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schools and there have been mixed results in missouri 82 kids and staff got sick at an overnight camp earlier this month even with extra safety measures in place like health screenings, voluntary self-quarantine before camp began, and new air filtration systems in cabins. but at the hide away day camp in pennsylvania success. >> what has worked the best for us is keeping those campers in a controlled environment, so in very small groups rotating together and away from other groups >> reporter: when two campers tested positive for covid, only those children and staff had to be quarantined. but camp is not school >> most of your activities are outside. most of the school's activities are inside. >> for sure. i think it is going to be quite the challenge. >> reporter: facing those challenges will take smart plans and money. today the senate majority leader proposed $105 billion for schools. >> their educations depend on it in some cases their safety depends on it
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and so do the livelihoods of working parents. >> reporter: but some teachers are worried florida's largest teachers union is suing the governor over his order to reopen schools five days a week. >> they're saying they want to open up these schools but yet are not putting more funding. >> reporter: governor desantis said on monday the aim of the order was to give parents options including remote learning if they prefer while at hide away day camp the benefits of being with other kids are obvious. >> i was ready to do something different and get out of the house. >> i think they are thrilled we're kind of seeing them come back to life >> reporter: for the school year, that is a goal everyone shares stephanie gosk, nbc news up next the nfl's plan as the new season fast approaches. like how nice it is to save on your auto policy. but it's even nicer knowing that if this happens... ...or this happens... ...or this.... ...or this...
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it's a midsummer it's a mid summer ritual far different this year. training camp for nfl rookies began today with other players reporting next week. nbc's sam brock on the nfl's plan >> reporter: football fans desperate for an nfl kick-off this fall clubs are working to create a clean and safe environment just got a dose of good news after the league and players patched together a plan for covid-19 testing. two negatives required before players can even enter camp. then daily testing for two weeks should the positivity rate stay below 5% testing then goes to every other day. is it going to guarantee the nfl has a season this year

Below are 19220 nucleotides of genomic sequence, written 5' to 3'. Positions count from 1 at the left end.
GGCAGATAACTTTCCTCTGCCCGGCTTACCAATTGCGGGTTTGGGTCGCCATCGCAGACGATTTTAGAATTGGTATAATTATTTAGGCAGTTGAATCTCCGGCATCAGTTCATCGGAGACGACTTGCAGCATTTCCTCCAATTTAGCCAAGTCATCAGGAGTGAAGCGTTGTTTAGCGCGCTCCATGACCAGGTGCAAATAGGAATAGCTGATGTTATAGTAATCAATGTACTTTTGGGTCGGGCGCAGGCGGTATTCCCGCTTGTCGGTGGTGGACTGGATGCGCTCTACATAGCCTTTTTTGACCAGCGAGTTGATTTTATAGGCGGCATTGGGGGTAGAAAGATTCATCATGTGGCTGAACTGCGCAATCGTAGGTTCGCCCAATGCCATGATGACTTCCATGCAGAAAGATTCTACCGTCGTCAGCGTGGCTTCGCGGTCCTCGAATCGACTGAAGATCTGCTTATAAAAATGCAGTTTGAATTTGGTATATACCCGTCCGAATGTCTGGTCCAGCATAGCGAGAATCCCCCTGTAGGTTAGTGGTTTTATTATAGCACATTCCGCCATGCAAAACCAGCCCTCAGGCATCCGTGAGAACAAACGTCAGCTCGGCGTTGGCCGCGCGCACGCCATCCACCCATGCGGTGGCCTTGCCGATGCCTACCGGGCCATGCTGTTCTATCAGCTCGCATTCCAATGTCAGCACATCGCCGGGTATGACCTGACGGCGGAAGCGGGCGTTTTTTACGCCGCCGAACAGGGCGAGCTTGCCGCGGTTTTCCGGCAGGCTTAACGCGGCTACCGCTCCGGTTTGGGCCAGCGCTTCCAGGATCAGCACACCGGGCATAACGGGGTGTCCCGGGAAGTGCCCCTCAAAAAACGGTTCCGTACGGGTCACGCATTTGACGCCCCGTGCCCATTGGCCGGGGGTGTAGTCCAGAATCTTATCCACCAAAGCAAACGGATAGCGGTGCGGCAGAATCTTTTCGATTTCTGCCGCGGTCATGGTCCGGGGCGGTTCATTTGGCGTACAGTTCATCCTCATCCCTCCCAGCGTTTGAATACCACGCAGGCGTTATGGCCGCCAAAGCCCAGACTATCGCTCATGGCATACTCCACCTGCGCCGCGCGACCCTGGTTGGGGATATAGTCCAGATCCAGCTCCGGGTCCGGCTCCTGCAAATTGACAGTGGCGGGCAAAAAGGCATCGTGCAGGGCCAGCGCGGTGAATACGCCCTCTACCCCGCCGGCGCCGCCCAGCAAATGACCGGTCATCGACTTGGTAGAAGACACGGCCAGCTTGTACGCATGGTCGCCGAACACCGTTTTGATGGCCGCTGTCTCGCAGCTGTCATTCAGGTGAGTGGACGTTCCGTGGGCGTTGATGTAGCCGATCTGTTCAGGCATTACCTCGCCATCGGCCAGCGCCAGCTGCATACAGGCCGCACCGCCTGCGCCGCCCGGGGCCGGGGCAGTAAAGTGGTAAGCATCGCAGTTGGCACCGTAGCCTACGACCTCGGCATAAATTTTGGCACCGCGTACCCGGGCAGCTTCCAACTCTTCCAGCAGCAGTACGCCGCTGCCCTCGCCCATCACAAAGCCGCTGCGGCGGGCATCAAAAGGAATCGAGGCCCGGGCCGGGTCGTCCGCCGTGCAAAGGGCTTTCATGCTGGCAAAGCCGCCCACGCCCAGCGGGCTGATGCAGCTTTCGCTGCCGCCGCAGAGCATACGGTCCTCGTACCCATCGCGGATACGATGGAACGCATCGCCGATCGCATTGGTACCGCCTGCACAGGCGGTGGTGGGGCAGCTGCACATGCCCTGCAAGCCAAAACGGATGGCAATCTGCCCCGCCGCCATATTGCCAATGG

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>> i don't think there is any guarantee but we want to pull this off. america needs it it would be exciting to play nfl football and give people something to smile about and enjoy. >> reporter: andrew whitworth is an l.a. rams captain who has seen covid up close and personal his whole family contracted the virus in late june including his wife, four kids, and mother and father-in-law. >> it almost killed my dad, so i think we look at other families in the nfl, pregnant women specifically, people who maybe are living with their parents. >> reporter: with an eye toward families and safety the nfl season set to start in september after major league baseball and the nba. >> this since march 13th when everything shut down in sports is the most significant week in professional sports to see what it might look like for the rest of the year >> reporter: and tonight some promising early returns from the nba which just reported its latest round of testing results from the bubble in orlando. hundreds of players tested, zero positive. lester >> sam brock tonight
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view a new comet and catching up with ryan's world how this 8-year-old and his family are helping first responders our new episode is streaming right now. and that is "nightly news" for this evening i'm lester holt. please take care of yourself and each other. xxxx right now at 6:00, the fight over mask requirements hits the drive-thru line. the bay area starbucks worker who says customers are putting her life at risk. the news at 6:00 starts right now. good tuesday. thanks for joining us. >> a lot of new developments in the last few hours. let's begin in washington, d.c. for the first time in three months president trump gave a coronavirus task force briefing. he says things are going to get
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worse before getting better but adds his administration will stop at nothing to save american lives. the president also encouraging everyone to wear masks. as cases surge here in the california county health officer dr. sarah cody criticized the state's reopening. she says it was rushed and that's why cases are skyrocketing. also the debate is intensifying whether or not to reopen our schools in terms of campus re-openings. some parents and high profile lawyers are trying to force in classroom learning. they're calling for the courts to overturn governor newsom's order which prevents school districts on his watch list from starting the year in the classroom. >> well, it is a california order. everyone has to wear a mask while at the store or when they're within 6 feet of others outside, but what about when you're at the drive-thru? an east bay starbucks worker says the company doesn't make it a